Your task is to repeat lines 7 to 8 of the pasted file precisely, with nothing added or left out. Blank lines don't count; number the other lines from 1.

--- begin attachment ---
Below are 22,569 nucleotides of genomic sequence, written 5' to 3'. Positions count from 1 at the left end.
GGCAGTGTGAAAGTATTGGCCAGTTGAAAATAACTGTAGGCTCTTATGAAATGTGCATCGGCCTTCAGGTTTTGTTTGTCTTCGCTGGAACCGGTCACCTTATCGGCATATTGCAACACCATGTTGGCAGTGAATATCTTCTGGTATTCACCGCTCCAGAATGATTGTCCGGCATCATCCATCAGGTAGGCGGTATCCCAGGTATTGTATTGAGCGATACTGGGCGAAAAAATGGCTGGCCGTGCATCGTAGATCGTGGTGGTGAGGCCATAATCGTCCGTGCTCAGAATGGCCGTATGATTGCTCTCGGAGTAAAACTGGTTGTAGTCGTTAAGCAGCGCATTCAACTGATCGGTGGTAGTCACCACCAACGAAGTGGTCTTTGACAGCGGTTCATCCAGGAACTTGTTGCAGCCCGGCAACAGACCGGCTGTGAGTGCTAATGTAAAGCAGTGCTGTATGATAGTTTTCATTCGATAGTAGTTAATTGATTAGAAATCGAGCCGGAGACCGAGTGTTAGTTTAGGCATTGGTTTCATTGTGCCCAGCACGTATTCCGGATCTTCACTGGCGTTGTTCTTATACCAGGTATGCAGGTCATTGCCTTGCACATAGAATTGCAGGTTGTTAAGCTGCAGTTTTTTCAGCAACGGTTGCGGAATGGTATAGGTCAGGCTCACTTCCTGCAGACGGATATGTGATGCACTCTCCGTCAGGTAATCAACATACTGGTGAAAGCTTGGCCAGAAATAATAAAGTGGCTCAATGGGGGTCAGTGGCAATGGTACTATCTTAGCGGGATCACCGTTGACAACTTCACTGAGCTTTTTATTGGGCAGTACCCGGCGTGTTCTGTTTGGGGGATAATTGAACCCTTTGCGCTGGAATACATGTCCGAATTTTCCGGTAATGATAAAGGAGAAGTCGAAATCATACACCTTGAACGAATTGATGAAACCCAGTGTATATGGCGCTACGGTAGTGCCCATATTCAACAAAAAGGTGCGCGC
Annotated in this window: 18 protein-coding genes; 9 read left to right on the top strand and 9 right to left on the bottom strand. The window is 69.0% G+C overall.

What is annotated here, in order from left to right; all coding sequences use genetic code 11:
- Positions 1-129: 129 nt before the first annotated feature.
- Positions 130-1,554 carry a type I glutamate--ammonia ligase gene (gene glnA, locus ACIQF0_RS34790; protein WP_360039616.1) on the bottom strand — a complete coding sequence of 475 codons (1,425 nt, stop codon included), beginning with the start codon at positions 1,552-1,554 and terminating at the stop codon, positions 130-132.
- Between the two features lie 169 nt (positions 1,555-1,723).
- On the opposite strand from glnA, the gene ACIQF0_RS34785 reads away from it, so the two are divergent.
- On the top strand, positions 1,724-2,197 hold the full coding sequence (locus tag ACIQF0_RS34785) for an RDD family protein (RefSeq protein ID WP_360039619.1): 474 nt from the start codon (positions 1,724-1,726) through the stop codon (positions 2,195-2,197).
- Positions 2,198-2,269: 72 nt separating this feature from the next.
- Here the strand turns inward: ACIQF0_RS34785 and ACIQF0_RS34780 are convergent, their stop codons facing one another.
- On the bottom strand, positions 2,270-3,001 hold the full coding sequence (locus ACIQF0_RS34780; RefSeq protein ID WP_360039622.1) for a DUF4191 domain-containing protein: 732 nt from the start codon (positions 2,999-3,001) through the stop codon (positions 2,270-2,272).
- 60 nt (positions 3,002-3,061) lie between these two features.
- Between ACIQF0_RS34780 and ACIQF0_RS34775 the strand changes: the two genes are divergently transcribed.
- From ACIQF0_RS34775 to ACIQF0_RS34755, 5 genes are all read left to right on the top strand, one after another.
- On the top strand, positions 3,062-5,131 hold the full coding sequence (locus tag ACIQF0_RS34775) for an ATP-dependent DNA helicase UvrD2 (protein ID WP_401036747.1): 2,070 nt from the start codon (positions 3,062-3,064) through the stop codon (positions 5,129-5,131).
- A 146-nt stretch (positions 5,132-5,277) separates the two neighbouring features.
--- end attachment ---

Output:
- Between the two features lie 169 nt (positions 1,555-1,723).
- On the opposite strand from glnA, the gene ACIQF0_RS34785 reads away from it, so the two are divergent.